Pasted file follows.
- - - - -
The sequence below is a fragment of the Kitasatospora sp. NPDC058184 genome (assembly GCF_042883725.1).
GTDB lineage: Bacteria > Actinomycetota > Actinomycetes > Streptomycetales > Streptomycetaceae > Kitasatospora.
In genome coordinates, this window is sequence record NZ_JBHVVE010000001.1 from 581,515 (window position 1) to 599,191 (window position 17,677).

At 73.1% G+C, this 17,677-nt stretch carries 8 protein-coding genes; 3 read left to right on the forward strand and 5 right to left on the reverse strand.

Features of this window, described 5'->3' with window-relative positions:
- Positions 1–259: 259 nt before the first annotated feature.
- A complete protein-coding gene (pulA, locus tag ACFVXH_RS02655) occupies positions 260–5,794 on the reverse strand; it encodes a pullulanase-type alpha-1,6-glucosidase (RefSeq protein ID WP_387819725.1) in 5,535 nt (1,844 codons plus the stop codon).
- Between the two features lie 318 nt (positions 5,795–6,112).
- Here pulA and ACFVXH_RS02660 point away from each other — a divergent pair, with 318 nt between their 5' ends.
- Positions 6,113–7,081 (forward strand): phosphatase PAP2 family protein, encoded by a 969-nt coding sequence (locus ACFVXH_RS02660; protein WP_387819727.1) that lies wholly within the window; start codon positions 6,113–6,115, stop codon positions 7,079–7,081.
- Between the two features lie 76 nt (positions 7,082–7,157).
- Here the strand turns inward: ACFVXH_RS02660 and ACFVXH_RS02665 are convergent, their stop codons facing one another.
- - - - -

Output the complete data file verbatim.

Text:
The sequence below is a fragment of the Kitasatospora sp. NPDC058184 genome (assembly GCF_042883725.1).
GTDB lineage: Bacteria > Actinomycetota > Actinomycetes > Streptomycetales > Streptomycetaceae > Kitasatospora.
In genome coordinates, this window is sequence record NZ_JBHVVE010000001.1 from 581,515 (window position 1) to 599,191 (window position 17,677).

At 73.1% G+C, this 17,677-nt stretch carries 8 protein-coding genes; 3 read left to right on the forward strand and 5 right to left on the reverse strand.

Features of this window, described 5'->3' with window-relative positions:
- Positions 1–259: 259 nt before the first annotated feature.
- A complete protein-coding gene (pulA, locus tag ACFVXH_RS02655) occupies positions 260–5,794 on the reverse strand; it encodes a pullulanase-type alpha-1,6-glucosidase (RefSeq protein ID WP_387819725.1) in 5,535 nt (1,844 codons plus the stop codon).
- Between the two features lie 318 nt (positions 5,795–6,112).
- Here pulA and ACFVXH_RS02660 point away from each other — a divergent pair, with 318 nt between their 5' ends.
- Positions 6,113–7,081 (forward strand): phosphatase PAP2 family protein, encoded by a 969-nt coding sequence (locus ACFVXH_RS02660; protein WP_387819727.1) that lies wholly within the window; start codon positions 6,113–6,115, stop codon positions 7,079–7,081.
- Between the two features lie 76 nt (positions 7,082–7,157).
- Here the strand turns inward: ACFVXH_RS02660 and ACFVXH_RS02665 are convergent, their stop codons facing one another.